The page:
Research Shows Sustainability Grants Improve Economy

Research Shows Sustainability Grants Improve Economy

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Research Shows Sustainability Grants Improve Economy


On November 29, the Department of Housing and Urban Development’s (HUD) Office of Sustainable Housing and Communities (OSHC) released the 2012 Accomplishments Report.  The report, titled Helping Communities Realize a More Prosperous Future, shows how the 2010 and 2011 Sustainability Grants under HUD have helped regional economies become stronger.  


The report shows that OSHC awarded 152 grants in 2010 and 2011 to 48 states worth $240 million.  The grants helped to create $253 in private investments and commitments.  The report also shows that grantees have called for local, state and private resources as well.  The $95.8 million that HUD invested in 2011 helped to generate $115 million in outside contributions from the grantees.  The $115 million is over 120% more than federal investment.  


Dexter Muller, the Senior Vice President at Greater Memphis Chamber of Commerce, described the success of the HUD grants: “The planning efforts underway are bringing together the community and economic development strategies to transform the adjoining area that can be attributed with nearly half of our metro areas gross metro product.  This could not have been accomplished without the HUD grant and the federal partnership for sustainable communities.”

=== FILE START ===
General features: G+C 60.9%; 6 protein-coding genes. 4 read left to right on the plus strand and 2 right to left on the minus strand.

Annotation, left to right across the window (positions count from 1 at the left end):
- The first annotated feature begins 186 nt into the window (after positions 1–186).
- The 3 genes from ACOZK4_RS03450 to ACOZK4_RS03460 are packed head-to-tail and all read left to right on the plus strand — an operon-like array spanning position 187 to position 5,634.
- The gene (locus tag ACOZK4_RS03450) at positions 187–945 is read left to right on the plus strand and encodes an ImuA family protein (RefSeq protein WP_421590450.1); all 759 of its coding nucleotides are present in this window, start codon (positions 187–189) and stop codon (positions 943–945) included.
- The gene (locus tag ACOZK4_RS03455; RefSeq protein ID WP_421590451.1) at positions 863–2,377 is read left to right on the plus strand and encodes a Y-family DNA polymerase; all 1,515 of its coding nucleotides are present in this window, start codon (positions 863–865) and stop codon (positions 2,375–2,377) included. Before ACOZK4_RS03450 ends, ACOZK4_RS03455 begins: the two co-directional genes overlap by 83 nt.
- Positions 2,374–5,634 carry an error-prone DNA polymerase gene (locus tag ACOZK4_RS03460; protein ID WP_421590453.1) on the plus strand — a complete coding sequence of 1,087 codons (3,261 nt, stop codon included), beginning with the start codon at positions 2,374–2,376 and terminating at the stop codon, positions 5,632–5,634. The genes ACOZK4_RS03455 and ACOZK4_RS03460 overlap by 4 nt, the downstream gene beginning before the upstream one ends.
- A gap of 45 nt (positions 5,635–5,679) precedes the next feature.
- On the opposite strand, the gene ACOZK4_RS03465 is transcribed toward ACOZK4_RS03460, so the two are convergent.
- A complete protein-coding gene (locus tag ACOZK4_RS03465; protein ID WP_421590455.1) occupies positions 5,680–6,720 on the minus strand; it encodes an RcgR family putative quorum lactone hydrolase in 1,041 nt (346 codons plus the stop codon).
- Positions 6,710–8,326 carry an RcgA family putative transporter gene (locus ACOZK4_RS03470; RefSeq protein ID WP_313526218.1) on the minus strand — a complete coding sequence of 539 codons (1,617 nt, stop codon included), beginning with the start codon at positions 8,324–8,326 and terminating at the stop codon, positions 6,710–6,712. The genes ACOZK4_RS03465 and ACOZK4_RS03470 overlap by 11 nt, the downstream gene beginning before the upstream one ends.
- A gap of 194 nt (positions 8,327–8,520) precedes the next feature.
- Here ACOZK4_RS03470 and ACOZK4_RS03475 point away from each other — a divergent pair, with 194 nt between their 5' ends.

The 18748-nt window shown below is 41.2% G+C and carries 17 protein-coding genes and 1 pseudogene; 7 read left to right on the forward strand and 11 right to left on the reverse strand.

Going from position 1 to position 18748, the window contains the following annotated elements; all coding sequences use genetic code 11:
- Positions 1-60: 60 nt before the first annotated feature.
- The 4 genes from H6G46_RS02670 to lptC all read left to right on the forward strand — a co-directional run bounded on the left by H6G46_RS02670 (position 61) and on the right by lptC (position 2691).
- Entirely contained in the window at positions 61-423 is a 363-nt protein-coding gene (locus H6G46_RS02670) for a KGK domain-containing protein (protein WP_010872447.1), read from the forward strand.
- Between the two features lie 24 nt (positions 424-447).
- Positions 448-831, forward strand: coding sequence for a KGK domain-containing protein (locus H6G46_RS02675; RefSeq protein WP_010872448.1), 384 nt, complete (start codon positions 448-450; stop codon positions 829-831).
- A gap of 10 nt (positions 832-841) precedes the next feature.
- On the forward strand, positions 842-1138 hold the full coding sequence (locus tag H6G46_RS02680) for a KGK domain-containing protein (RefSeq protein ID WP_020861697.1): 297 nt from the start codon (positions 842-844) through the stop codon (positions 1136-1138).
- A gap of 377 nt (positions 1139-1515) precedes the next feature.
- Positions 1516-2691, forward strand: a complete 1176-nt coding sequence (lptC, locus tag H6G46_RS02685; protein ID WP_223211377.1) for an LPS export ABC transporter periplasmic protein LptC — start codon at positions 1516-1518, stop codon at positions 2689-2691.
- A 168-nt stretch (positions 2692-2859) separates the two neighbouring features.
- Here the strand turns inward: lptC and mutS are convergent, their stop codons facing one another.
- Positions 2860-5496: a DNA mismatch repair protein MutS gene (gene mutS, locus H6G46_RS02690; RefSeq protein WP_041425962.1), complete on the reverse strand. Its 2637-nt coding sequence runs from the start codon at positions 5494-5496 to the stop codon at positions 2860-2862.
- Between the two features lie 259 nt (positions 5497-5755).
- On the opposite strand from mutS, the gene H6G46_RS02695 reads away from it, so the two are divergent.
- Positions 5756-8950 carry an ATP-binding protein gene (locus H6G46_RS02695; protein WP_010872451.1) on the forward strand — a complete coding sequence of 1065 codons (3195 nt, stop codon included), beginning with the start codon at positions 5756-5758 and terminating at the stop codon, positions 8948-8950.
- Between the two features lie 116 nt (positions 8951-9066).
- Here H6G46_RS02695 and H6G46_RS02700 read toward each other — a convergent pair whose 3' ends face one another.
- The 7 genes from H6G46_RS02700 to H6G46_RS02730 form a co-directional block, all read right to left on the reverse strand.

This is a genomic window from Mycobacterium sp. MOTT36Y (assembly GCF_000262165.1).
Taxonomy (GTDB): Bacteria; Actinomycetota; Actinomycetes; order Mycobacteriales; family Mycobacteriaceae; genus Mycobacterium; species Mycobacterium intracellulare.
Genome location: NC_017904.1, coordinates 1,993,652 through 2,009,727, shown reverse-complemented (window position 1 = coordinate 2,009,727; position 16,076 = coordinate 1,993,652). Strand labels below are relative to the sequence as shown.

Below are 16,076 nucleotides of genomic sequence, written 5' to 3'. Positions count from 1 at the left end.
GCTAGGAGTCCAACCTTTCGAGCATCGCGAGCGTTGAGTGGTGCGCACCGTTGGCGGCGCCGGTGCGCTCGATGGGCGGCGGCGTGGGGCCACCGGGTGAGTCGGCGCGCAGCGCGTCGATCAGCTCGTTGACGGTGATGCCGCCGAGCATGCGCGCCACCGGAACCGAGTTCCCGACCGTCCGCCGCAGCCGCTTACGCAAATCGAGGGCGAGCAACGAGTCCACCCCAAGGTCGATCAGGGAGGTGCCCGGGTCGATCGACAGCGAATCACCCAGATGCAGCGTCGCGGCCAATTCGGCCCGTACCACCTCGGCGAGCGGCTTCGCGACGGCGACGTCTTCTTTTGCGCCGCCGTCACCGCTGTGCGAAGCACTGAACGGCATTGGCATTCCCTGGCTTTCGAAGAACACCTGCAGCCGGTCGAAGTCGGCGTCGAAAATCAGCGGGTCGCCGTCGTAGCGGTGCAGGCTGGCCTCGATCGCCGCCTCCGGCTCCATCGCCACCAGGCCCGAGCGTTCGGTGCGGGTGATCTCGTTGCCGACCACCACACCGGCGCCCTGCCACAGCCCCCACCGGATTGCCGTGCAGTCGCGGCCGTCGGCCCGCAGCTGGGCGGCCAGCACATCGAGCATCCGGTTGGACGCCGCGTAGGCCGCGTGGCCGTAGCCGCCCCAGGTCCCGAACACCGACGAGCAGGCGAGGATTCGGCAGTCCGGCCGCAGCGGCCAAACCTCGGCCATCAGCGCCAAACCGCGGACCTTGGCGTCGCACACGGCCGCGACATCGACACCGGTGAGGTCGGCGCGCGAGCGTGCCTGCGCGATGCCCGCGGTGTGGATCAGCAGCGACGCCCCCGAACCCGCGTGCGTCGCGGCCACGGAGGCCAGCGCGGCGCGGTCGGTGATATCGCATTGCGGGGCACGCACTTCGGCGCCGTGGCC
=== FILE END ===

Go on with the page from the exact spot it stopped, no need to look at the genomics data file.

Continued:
The report also pointed out that grantees are forming sustainability job creation.  For example, the Aerotropolis Initiative in Memphis, Tennessee had integrated housing, transportation, and development to increase investment around the Memphis International Airport.  The initiative is expected to create over 3,000 local jobs and create tens of millions in private investments.  


HUD believes that the grant funding will have a positive effect on 133 million citizens after the grants help communities and regions improve efficiency while improving the overall quality of life as well.  


Shelley Poticha, the Director of HUD’s OSHC, states: “When 52 cents of every dollar of a working family’s income is devoted to housing and transportation costs alone, we know this is a problem that affects a family’s ability to save and contribute to the local economy.  Our efforts are critical to alleviating that burden on working families, and to supporting locally led planning efforts.”


Source: Department of Housing and Urban Development

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